Posted By: Dr. Gary Bellman on September 17, 2013
are the protective caps on the ends of chromosomes that affect how quickly cells age. They are combinations of DNA and protein that protect the ends of chromosomes and also help them remain stable. As they become shorter, their structural integrity weakens, and the cells age and die quicker.
Telomeres have been compared with the plastic tips on shoelaces because they prevent chromosome ends from fraying and sticking to each other; which would scramble an organism’s genetic information to cause cancer, other diseases, and possibly fatality.
What role do telomeres play in cancer?
As a cell begins to become cancerous, it divides more often, and its telomeres become very short. If its telomeres get too short, the cell may die. It can escape this fate by becoming a cancer cell and activating an enzyme called telomerase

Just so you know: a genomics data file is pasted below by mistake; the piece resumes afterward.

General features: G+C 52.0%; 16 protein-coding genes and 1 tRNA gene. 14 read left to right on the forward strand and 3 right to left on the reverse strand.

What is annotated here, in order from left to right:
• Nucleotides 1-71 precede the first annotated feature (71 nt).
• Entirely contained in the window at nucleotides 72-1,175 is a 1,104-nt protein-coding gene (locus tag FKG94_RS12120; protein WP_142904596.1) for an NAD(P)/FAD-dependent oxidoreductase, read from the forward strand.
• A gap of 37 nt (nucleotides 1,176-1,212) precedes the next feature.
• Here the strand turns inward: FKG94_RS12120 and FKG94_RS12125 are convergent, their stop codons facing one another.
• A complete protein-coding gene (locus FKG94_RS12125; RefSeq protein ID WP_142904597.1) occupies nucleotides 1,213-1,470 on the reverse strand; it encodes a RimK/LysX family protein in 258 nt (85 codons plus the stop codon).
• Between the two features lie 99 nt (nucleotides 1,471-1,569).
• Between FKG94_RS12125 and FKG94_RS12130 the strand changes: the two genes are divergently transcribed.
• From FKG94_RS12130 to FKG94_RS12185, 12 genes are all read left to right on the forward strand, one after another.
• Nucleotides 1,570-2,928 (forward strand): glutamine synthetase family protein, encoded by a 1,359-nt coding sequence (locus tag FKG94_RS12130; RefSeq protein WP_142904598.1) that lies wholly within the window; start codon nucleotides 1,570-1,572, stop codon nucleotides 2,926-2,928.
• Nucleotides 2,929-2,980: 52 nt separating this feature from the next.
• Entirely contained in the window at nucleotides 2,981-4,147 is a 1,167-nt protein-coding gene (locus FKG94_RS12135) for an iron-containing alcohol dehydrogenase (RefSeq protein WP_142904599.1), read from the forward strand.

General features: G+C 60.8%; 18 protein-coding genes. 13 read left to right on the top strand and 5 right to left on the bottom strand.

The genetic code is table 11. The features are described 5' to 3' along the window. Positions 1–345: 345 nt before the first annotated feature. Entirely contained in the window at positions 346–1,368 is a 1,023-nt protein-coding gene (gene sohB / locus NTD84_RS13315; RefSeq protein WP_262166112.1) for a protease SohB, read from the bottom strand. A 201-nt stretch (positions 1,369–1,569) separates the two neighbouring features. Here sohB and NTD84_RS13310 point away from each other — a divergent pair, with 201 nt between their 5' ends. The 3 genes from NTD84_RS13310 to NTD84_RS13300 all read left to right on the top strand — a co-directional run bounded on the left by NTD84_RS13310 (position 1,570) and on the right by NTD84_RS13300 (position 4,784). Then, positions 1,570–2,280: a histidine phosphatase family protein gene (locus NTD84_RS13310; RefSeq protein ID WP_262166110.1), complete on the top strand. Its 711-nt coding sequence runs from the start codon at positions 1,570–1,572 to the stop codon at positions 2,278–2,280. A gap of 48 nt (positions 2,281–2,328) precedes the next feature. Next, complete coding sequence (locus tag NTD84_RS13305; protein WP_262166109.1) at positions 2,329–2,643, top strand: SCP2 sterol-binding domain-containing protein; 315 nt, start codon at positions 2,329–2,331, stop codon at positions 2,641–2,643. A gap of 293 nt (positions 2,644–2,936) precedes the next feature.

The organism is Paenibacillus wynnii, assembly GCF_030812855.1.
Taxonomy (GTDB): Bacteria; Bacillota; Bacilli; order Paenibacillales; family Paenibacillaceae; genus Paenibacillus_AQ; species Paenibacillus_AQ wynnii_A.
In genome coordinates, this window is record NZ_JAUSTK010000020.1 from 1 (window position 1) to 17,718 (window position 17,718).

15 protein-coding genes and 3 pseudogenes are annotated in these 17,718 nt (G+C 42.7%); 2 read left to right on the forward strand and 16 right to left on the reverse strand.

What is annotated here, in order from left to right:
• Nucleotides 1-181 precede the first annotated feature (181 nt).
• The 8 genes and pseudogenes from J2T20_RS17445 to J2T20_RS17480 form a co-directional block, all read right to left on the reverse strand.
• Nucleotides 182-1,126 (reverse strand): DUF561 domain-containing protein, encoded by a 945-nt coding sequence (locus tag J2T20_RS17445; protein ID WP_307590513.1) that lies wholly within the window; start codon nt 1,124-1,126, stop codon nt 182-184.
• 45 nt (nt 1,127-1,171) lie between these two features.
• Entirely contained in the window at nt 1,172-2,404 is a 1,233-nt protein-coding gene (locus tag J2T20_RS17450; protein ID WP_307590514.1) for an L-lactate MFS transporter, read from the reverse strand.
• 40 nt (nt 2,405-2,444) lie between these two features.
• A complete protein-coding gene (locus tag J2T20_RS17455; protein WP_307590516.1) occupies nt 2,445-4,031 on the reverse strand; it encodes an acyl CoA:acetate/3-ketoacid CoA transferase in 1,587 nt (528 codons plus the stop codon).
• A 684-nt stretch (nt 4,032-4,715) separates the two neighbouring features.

, which prevents the telomeres from getting even shorter. Studies have found shortened telomeres in many cancers, including pancreatic, bone, prostate
, bladder, lung, kidney, and head and neck.
What About Telomeres and Aging?
Among people older than 60, those with shorter telomeres were three times more likely to pass from heart disease and eight times more likely to die from infectious disease.
A small pilot study shows for the first time that changes in diet, exercise, stress management, & social support may result in longer telomeres; (the parts of chromosomes that affect aging)
Telomere shortening has been associated with increased risk for prostate cancer
recurrence in patients who have undergone radical prostatectomy
and it’s theorized that telomere maintenance/ lengthening may be associated with better health and a longer life.
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